• Monitor Your Credit: Check your credit every other month to make sure all reported information is accurate. You don’t want bad surprises when you find your dream home. Avoid new credit applications and keep any outstanding debt low.
  • Review Your Budget: Is there anything that can be cut out or reduced from now on?  Any unnecessary subscription services you’re no longer need? Can you make any changes or negotiate with your insurance agents about getting your rates lowered?  Is there any creative ways to cut costs?
  • Keep on saving. Make sure you are consistently making deposits to your home buying savings account. Deposit any tax refund in this account. The more down payment you have the better.
  • Check with your  HR  or financial advisor your options regarding benefits or disadvantages using some of your 401K or other retirement plans. Just so you know, you may be able to tap into your Roth IRA up to $10,000 for the Purchase of a First Home with no income tax due, and you will not get a 10% penalty either.  A 401k Loan will not have income tax or penalty either. But, please, check this information with your HR specialist, financial advisor, or accountant before making a final decision. At this point, we just want to encourage you to check the possibilities and options available.

 What To Do 6 Months Before Buying a Home

Wow, it is almost here. The dream is almost becoming a reality.  Now the fun begins!

  • Start looking at homes here on our site. We made it easy and fun for you to explore the possibilities, see what is out there without hassles and without the risk of being bombarded with phone calls. Yes, it does happen, ask your friends. When you try to get additional information on sites like or LendingTree (they are in the business of selling your information as leads). If you want to avoid having your phone buzzing like crazy and your inbox filled with sells pitches, browse for homes in a safer, hassle free zone: You can do it here.
  • Talk to One of Our Friendly Mortgage Advisors: Have your questions answered by an expert, gather information on some of the programs that may suit you best, and explore the possibilities.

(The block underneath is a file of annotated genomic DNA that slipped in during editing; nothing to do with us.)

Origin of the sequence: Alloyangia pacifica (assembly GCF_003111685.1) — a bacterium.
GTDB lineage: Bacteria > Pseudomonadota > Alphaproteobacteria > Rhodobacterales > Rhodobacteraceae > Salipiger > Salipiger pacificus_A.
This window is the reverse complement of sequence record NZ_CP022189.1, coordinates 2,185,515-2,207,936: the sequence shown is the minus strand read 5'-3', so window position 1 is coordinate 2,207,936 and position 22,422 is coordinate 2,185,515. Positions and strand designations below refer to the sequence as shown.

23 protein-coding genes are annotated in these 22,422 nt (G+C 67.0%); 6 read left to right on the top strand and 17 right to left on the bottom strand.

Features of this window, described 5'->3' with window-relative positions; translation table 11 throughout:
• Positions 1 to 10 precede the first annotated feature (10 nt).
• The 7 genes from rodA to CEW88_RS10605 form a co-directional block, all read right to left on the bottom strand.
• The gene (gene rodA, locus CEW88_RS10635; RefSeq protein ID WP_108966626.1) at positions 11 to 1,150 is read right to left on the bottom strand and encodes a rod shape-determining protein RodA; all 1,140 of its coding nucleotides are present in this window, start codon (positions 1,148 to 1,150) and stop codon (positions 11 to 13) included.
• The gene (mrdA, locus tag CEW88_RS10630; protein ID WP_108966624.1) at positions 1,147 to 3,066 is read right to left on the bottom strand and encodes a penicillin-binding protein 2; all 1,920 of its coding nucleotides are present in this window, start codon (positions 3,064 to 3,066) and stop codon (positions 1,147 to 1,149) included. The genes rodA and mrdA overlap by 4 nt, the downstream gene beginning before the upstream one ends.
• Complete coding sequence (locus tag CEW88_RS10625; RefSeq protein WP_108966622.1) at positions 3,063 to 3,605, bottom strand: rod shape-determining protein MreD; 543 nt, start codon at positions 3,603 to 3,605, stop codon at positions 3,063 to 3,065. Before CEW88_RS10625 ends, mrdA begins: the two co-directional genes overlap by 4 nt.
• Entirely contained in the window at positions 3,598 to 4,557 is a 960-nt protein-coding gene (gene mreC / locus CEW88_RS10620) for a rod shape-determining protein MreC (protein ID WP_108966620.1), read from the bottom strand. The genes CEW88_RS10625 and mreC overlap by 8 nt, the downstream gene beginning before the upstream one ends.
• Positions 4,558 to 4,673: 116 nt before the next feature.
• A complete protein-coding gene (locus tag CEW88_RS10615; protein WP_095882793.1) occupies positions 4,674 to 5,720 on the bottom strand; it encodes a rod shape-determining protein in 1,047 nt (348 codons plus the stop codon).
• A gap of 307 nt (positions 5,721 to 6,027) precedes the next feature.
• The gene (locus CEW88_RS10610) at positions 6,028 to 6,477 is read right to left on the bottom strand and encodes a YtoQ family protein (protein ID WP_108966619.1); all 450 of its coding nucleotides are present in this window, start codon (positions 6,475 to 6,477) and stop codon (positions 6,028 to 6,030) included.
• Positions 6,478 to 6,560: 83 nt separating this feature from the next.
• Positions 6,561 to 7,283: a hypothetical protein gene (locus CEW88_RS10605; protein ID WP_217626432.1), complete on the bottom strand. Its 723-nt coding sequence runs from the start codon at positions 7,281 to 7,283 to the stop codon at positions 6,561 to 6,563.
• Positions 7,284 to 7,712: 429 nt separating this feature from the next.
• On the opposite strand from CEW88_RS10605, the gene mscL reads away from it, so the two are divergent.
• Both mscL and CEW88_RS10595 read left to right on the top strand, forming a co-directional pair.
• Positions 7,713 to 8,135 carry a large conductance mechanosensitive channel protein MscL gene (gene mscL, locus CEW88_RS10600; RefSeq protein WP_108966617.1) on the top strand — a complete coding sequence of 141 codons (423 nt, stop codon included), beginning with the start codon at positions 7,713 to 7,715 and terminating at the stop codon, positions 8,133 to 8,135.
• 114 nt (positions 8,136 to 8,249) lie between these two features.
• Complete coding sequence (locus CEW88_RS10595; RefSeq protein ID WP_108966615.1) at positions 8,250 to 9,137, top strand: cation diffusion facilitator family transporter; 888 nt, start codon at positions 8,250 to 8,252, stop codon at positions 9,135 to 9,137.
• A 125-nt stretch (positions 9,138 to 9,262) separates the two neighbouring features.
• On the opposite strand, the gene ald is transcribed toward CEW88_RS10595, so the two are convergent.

• Hire a Real Estate Agent: If you are buying a home for the first time, or  even if you are an experienced home buyer, don’t do it by yourself.  Hire a professional real estate agent. It does not cost you (real estate agents typically are paid by the seller) and it will save you a lot of headaches. A seller’s agent represents the interests of the seller. A buyer agent will seek and fight for what is best for you. A real estate agent will not only help you to find the perfect home for you, he or she will provide guidance, negotiate and review contracts on your favor, review documents, help you with inspections, and make it much easier for you to finally close on a home. Choose an agent who specializes in helping buyers, as opposed to sellers.

Buying a home is a big deal. It is, indeed, one of the few most important financial decisions you will make in a life time. You can make it  a fun experience if you start preparing for this big event well in advance

Take a BIG STEP today. Get your pre-approval!

Mortgage Advisor

About the author:

Luciano DeFranca is a senior mortgage advisor and co-founder at the Ellus Group. He is passionate about personal finance education and consumer advocacy causes. Luciano also serves as a volunteer photographer for the Flashes of Hope organization and is a volunteer care-giver for the Wounded Warriors and the Tampa Veterans Hospital.